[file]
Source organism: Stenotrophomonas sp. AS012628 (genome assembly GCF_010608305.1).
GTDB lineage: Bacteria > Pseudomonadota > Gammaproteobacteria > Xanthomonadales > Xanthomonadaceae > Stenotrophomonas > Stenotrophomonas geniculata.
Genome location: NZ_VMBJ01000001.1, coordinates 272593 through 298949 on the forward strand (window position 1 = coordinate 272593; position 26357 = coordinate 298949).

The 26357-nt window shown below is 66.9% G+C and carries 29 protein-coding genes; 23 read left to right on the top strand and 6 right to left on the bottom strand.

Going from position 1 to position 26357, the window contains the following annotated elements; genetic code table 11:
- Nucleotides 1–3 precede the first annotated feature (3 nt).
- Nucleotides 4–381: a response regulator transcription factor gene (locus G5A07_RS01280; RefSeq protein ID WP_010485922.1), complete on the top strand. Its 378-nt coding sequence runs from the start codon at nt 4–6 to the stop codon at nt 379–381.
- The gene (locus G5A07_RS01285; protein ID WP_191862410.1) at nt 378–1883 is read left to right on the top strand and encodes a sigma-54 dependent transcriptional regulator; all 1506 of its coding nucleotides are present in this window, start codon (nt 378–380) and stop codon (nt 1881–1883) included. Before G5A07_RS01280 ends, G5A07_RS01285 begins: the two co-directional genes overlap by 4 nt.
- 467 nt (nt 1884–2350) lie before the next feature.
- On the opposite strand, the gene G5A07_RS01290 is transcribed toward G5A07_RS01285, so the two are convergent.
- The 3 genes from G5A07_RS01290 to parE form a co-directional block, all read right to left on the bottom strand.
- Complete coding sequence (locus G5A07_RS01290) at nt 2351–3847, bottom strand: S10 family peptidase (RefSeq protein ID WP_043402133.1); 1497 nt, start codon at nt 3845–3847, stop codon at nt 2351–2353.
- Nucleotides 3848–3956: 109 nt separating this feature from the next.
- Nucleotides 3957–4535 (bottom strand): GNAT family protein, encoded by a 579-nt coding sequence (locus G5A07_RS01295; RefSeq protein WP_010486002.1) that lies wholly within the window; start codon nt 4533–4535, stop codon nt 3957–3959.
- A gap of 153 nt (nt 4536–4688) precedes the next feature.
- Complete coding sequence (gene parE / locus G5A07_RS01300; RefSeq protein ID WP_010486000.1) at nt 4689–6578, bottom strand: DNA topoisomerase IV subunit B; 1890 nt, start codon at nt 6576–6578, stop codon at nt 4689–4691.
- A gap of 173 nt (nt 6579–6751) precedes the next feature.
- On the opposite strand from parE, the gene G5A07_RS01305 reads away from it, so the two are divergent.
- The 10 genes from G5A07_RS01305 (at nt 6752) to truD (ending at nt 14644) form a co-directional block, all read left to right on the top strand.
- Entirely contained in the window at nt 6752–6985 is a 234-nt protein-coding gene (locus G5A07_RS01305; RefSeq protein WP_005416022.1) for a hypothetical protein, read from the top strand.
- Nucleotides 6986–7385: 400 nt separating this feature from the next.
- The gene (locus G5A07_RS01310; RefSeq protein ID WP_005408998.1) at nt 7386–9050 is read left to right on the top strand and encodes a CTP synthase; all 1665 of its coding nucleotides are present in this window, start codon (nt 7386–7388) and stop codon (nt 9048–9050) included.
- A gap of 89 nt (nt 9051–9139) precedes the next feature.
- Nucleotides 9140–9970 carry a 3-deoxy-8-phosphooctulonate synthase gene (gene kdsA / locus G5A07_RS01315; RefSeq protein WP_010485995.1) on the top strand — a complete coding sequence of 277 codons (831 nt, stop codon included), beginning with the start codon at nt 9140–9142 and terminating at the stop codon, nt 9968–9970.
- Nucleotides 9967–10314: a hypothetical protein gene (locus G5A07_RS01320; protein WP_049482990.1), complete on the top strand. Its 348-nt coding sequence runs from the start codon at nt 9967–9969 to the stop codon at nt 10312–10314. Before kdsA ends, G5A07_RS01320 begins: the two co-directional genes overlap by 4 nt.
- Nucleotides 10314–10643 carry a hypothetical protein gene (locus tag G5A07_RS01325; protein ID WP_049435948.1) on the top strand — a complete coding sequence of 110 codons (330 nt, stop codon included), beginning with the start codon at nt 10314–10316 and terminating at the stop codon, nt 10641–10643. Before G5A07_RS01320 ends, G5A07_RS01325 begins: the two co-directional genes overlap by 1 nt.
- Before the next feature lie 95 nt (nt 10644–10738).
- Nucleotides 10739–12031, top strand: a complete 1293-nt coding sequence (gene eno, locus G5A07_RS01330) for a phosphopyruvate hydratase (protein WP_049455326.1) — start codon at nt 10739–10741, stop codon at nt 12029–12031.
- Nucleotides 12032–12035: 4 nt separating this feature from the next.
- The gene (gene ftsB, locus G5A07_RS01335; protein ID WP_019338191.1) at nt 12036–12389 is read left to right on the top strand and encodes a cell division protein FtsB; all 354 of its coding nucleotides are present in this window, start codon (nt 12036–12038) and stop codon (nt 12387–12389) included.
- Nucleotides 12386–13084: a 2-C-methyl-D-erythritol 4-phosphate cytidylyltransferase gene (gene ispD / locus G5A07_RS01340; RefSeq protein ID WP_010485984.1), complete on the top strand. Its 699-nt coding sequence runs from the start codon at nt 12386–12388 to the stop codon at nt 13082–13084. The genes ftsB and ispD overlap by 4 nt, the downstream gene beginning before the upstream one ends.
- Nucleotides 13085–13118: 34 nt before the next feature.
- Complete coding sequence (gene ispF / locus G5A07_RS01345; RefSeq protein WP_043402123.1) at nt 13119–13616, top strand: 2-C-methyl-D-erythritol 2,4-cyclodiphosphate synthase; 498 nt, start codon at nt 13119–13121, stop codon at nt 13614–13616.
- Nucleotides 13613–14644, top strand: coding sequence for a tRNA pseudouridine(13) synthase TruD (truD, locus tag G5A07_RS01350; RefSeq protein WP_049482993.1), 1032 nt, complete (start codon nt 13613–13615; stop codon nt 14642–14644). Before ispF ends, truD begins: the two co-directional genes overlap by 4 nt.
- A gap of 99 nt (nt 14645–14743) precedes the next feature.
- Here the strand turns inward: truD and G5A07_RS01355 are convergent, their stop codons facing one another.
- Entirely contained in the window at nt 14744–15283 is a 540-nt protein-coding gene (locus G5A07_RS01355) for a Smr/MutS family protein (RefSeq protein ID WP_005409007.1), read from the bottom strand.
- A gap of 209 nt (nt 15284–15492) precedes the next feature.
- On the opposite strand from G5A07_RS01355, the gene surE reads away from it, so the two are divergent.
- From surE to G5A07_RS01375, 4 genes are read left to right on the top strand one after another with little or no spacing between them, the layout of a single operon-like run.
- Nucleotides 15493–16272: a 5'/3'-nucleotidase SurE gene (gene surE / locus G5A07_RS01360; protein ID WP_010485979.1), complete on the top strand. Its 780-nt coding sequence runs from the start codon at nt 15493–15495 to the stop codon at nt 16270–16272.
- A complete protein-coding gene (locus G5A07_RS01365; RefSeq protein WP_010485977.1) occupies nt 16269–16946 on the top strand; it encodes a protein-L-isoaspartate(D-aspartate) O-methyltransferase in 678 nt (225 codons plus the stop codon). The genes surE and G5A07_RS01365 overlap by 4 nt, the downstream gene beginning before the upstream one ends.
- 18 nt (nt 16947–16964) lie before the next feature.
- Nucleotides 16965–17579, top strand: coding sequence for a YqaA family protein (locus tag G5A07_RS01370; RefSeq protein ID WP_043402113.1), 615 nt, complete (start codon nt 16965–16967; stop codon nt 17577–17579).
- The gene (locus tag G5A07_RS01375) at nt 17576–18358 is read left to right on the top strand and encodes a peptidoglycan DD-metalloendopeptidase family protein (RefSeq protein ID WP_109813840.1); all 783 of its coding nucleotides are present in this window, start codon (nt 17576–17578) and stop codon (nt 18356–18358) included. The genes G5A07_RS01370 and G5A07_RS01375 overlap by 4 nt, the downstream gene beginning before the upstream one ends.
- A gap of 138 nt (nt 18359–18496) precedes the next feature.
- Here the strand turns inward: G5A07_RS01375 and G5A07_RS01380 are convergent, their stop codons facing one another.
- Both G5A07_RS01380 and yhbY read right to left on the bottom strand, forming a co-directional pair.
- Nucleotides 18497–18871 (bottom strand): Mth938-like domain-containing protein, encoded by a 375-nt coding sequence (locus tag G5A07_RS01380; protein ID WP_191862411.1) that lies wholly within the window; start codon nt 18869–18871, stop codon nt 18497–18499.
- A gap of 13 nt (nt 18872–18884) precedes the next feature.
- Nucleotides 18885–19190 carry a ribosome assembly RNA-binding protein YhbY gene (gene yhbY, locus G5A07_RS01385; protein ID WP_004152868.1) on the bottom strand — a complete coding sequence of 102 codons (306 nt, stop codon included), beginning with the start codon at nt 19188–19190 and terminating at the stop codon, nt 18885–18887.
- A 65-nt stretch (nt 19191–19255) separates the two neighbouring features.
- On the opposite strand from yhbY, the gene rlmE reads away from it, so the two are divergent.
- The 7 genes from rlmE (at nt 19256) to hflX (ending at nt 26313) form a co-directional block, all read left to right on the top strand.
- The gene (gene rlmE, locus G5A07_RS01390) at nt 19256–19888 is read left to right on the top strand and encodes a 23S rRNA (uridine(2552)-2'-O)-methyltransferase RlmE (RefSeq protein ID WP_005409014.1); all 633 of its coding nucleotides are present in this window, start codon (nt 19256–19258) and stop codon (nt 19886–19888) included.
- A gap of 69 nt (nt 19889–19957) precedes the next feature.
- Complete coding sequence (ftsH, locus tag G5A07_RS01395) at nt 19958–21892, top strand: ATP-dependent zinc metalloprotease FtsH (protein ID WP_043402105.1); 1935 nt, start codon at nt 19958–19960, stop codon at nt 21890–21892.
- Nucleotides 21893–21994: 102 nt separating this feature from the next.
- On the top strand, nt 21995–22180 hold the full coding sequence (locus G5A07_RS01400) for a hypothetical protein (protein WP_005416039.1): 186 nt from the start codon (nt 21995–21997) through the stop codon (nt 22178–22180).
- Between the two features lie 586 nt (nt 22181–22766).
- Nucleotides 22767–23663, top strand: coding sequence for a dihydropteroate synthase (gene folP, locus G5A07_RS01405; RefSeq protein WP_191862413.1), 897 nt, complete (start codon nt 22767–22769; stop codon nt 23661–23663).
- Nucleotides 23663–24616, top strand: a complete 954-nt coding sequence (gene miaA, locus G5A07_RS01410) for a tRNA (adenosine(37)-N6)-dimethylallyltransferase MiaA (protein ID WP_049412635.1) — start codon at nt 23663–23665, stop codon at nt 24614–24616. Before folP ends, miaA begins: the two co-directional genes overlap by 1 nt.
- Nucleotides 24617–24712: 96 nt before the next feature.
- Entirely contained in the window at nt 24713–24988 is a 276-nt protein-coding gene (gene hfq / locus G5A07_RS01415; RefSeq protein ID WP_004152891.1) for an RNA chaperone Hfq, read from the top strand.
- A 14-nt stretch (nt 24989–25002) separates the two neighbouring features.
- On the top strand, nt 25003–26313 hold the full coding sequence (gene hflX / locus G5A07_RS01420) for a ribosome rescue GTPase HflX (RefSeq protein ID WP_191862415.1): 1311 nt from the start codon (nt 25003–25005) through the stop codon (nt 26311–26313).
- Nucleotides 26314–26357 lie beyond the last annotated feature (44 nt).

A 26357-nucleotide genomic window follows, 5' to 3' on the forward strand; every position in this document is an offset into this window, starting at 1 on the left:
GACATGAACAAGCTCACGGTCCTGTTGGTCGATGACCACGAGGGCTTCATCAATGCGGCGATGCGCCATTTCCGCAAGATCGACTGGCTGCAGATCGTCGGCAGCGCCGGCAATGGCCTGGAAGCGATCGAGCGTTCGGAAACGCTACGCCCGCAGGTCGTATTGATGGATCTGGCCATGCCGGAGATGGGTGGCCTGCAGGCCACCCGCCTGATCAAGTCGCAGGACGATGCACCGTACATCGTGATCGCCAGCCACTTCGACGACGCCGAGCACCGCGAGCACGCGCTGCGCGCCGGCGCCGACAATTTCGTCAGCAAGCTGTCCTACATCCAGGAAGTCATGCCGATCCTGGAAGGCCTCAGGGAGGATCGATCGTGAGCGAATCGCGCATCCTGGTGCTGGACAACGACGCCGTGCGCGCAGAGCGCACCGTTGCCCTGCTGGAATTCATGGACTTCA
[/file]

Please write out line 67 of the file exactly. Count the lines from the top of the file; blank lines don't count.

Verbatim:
- Nucleotides 26314–26357 lie beyond the last annotated feature (44 nt).